Writer/director Rebecca Hall conceived the project, her directorial debut, 15 years ago. At the time, she had discovered that her grandfather, who was from Detroit, was likely a Black passing as white. She read Nella Larsen’s 1929 novella, Passing, and immediately sat down to write an adaptation. Larsen’s story centers on the friendship and rivalry of two light-skinned children who land on opposite sides of the racial divide as adults during the Harlem Renaissance. Both are comfortably bourgeois, but Clare (Ruth Negga) passes as white, a secret she keeps from her bigoted husband, whereas Irene (Tessa Thompson) never felt the desire to pass. When their paths cross as adults, Clare infiltrates Irene’s life and marriage with disastrous results.

The film starts with Irene taking refuge from the summer heat in the posh Drayton Hotel restaurant. She hides under her wide-brim hat, nervous that her Blackness will be detected by the maître d’ or patrons. That’s where she encounters Clare and her husband, who accepts Irene as white, given the context. From that moment on, what’s hidden and what’s revealed is a running theme.

The camera closely studies faces throughout. Thus, “the aspect ratio was an early choice,” said Hall in the Sundance Q&A. That harked back to 1920s cinema and was also ideal for close-ups, driving home how Clare and Irene are constantly assessing each other. “There’s no room for anything but the face,” Hall said of the format, “and what the face wants to project to the world.”

As for black-and-white, Hall added, “I always instinctively thought that the best way to make a movie about colorism was to take all the color out of it.”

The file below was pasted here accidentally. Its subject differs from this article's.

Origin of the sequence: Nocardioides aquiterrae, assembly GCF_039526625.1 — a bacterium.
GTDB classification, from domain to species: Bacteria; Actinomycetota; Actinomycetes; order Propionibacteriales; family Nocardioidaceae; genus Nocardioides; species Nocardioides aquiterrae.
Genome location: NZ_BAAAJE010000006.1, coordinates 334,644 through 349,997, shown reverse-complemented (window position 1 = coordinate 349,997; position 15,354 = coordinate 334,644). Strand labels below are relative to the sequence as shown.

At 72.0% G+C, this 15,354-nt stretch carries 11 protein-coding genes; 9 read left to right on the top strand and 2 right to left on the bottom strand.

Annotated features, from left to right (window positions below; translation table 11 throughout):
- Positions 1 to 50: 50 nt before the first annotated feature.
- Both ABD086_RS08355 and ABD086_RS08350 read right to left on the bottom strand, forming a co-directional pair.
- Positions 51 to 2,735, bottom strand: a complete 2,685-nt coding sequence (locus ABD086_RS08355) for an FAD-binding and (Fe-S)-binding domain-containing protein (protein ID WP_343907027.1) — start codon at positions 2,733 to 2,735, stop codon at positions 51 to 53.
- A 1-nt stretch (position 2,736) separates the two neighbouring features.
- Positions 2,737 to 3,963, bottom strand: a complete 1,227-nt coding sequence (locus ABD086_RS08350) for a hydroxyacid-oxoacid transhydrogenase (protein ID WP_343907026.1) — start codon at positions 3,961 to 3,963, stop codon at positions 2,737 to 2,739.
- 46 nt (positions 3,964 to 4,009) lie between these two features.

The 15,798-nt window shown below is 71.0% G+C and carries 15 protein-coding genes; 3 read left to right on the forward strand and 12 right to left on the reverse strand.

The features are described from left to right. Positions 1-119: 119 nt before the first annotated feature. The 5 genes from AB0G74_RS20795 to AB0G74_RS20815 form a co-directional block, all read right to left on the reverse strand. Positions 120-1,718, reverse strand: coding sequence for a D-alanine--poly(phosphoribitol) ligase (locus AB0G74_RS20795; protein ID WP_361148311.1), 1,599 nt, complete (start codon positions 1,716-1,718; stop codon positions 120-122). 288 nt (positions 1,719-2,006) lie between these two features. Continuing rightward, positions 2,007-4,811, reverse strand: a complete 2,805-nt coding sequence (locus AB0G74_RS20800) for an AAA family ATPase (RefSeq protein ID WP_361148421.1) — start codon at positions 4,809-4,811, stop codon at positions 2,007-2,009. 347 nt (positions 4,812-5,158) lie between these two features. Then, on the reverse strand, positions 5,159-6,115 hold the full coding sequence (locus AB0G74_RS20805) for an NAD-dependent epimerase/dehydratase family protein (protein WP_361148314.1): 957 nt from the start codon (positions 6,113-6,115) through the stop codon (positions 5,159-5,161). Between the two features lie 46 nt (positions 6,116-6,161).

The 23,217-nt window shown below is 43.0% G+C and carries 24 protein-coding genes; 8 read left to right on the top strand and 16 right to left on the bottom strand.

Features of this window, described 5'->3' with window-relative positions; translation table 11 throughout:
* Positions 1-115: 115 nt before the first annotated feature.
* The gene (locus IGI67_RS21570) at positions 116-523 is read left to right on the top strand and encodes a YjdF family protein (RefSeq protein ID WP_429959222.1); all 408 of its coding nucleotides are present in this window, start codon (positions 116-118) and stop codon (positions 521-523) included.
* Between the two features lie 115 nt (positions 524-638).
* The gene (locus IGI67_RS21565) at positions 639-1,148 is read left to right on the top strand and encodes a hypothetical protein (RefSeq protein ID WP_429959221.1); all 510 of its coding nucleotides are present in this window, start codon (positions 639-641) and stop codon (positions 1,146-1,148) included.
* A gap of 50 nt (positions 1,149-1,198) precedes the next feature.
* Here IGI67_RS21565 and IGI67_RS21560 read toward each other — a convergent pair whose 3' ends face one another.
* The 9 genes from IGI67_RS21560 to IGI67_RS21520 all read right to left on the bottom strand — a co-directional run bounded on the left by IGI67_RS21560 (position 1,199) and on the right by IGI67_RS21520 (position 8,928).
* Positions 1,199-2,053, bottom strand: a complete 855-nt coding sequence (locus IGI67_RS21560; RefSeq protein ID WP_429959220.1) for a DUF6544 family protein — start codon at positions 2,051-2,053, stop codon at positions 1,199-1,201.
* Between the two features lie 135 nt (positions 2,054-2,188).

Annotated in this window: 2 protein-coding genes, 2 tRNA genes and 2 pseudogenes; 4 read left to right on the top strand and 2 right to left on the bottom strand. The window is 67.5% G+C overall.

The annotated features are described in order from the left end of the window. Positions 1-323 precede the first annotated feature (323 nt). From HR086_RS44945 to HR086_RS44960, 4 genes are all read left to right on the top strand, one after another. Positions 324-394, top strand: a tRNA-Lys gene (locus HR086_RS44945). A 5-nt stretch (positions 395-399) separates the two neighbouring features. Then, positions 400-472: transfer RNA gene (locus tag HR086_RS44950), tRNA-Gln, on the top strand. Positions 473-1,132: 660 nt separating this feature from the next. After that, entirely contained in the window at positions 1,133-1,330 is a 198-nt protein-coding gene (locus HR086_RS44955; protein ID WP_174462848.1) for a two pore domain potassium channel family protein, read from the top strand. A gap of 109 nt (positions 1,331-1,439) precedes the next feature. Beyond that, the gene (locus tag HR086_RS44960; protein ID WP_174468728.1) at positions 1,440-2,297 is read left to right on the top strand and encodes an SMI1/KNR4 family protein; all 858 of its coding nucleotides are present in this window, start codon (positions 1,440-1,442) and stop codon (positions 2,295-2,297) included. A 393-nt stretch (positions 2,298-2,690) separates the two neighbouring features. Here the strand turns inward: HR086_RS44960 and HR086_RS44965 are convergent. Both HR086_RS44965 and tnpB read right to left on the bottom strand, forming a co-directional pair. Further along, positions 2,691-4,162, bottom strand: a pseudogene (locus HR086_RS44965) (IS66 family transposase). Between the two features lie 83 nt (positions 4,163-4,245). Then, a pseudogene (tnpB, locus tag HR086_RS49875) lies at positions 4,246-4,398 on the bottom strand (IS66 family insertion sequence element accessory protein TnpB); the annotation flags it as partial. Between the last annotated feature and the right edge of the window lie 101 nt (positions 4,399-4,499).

Director of photography Eduard Grau, ASC (who joined the Society just this year) shot with an Arri Alexa Mini and anamorphic Lomo lenses, chosen for their painterly quality. Shooting in color, he created a grainy, high-contrast look that brought out the lustrous surfaces of the bourgeois households as well as light and shadow generally, which Hall noted works as a metaphor. Grau and colorist Roman Hankewycz transformed the images into black-and-white in the final grade at Harbor Post.

Netflix acquired Passing for $16 million.


Part 2 of this report, featuring three other titles, can be found here.

The Canon Creative Studio and AC also conducted a trio in-depth filmmaker interviews, which can be watched here.

Comments

Subscribe Today

Act now to receive 12 issues of the award-winning AC magazine — the world’s finest cinematography resource.

Print Edition   Digital Edition
April 2021 AC Magazine Cover March 2021 AC Magazine Cover February 2021 AC Magazine Cover